Woo hoo! I've got my first craft show under my belt. This past week has been a frenzy of preparing for it; hence no blog posts. I had to figure out display, pricing, packaging purchases and keeping track of my inventory. Oh and fretting about whether I had enough to sell. I did.
So yesterday at 6:30am, I woke up, got dressed, ate a hearty breakfast and dragged myself over to the Phinney Ridge Neighborhood Association Community Center. This trip to Seattle proper made me remember why I love this city so much. The old neighborhoods are so interesting and quirky. And have giant old converted schoolhouses as community centers that people can rent for various events - very cool!
It was freezing outside as we waited for the custodian to show up and unlock the door, but warm and toasty inside the auditorium. The organizers patiently pointed us to our spots and thus began the slow process of carting everything from the car and setting up. (I was smart and had packed everything into the car the night before - lord knows I would have forgotten something if I had waited until morning to do that.)
I didn't want to spend a lot of money on this event - what if I don't like selling at craft fairs, and plus, I don't want this to take over my life. Oh wait, I think it might be too late for that.
So I used tablecloths and a beaded table runner I already had, which worked great. For display I used a few of the little props I bought at Goodwill for my photography, plus the trays we got from Jasmine and Chris as a wedding present, and the corkboard I use to hold my own personal jewelry at home. I got a couple of compliments on the corkboard idea, but I can't take credit for that one - I saw it in a book. Oh, and the 1995 Big T Caltech yearbook was another display platform because it's just a smooth solid black.
It took the better part of an hour to set all my stuff up, and in the meantime, my table sharing partner Kirstin showed up and set up all of her fabulous recycled cashmere scarves and pillows. You *must* check them out - they're gorgeous, soft, and eco-friendly. These would make great Christmas gifts. No one could walk by our booth without touching her scarves, and I think I benefitted from that attention, too.
So then it was 9am, and the official start of the show. We waited patiently. It was a pretty slow start, but Kirstin and I chatted since we had never met before and that kept me entertained for much of the day. I guess it could have turned out very differently - as most people know, I'm easily annoyed - but she was a *great* person to share a table with for 7 hours.
I was a little peeved because there was another jewelry seller right next to me - I knew there would be several, but I was hoping they'd try to space them out a bit. This woman had the craft show thing down - credit card machine, tons of inventory, quick setup. But my work was pretty different from hers so it worked out ok in the end.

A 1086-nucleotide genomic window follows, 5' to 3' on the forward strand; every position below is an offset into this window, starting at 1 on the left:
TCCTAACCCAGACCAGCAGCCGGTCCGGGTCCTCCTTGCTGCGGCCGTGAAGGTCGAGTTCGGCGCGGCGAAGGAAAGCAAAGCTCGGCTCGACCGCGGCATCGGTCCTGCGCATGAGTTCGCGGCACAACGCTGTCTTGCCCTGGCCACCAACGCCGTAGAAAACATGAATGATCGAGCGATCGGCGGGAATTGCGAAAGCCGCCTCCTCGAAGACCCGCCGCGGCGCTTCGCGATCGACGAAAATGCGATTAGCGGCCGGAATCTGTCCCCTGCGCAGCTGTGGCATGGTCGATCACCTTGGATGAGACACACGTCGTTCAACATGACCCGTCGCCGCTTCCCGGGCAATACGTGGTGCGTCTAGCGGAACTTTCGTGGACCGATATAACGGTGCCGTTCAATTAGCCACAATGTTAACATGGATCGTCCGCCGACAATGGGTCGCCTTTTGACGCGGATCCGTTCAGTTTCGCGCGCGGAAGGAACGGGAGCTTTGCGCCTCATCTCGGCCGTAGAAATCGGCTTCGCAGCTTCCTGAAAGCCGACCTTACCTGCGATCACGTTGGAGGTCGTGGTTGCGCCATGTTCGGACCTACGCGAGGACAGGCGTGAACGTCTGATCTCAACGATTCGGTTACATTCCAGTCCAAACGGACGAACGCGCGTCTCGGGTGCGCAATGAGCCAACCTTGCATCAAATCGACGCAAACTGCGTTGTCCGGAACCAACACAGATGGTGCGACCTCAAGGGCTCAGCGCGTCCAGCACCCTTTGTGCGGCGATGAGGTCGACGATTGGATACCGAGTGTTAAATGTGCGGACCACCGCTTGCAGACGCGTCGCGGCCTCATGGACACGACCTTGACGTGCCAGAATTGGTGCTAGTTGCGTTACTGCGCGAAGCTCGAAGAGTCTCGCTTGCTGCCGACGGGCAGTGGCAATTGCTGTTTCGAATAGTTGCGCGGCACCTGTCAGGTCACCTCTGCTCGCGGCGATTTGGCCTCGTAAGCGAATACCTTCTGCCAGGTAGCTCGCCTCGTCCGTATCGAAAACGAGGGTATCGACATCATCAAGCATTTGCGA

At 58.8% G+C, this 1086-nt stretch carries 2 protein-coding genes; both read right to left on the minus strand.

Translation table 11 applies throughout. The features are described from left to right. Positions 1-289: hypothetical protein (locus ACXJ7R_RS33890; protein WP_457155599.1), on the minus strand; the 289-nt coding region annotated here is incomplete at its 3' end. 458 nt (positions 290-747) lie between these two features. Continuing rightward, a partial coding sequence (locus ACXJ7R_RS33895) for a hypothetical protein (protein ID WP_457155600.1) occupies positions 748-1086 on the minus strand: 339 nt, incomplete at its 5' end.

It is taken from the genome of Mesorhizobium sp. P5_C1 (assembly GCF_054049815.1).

Eventually people started coming by. I am so lucky to have such good friends in Seattle. I sent out an email inviting everyone I knew to attend the craft show, not to buy stuff from me, but just to come and see all the fabulous handmade stuff there.
I was *so* pleased to see Chris, Catie, Mrs. Bryant and Jenny - and pretty surprised since Jasmine and Chris's new baby Charlie was just born earlier this week. Understandably, Jasmine and Charlie were at home sleeping :) Mrs. Bryant bought one of my favorite pieces as a gift for someone - very cool.
Then Lisa came, and it turned out she works with the crafters sitting at the table directly behind me! Small world, I guess.
I had a steady trickle of both known visitors and new ones all day. Hans and Doyle showed up to chat for a little while (and buy something - woo hoo!), and so did Carey and her cutie pie son Greyson, who I haven't seen since he was a baby. Carey and I worked at Deloitte together, and then eventually she ended up at Microsoft so we got together for lunch several times (yay Mexican food) when I was still at Microsoft.
In the end, I sold 10 items, which was 9 more than I was hoping for! Of course, there's this little nagging doubt in my mind about whether my friends were just being nice. I hope not.
One of my sales *was* actually to someone I didn't know beforehand, so that made me feel better. She bought a bracelet that I wasn't sure anyone would like (except me, of course). TJ certainly didn't like it, because it was had bright orange flower beads on it.
The day passed rather quickly. I still have to work on my sales persona. When someone stopped to look, I definitely said hello and smiled, but didn't want to seem pushy so I let them ask questions before I said anything more. One lady tried on one of my necklaces, but I didn't say anything to sell her on it - maybe I should have pointed out its features while she had it on. She didn't end up buying it.
A couple of people took my business card so hopefully they'll be online shoppers later.
Thanks to the wonders of my Motorola Q cell phone and its Internet access, I could delete items from my etsy shop as they sold, so I didn't have to take even the slight chance that someone would try to buy something that's unavailable.
Next Saturday I've got another craft show in Redmond, at the Redmond Senior Center from 10am - 3pm. I think the crowd will be very different but I'm looking forward to it since it's close to home and pretty short. The organizers claim that they've advertised in several places, and I've put it up on several websites as well. As Leslie told me, it's an inexpensive way to do market research so even if I don't sell anything, I'll probably learn something.
Oh - and one of my custom orders reached its recipient on Friday - it was a set of mother-daughter necklaces. Apparently they *love* them. Too cool. That was a fun project, for which I have my dad to thank for the referral. Thanks Appa.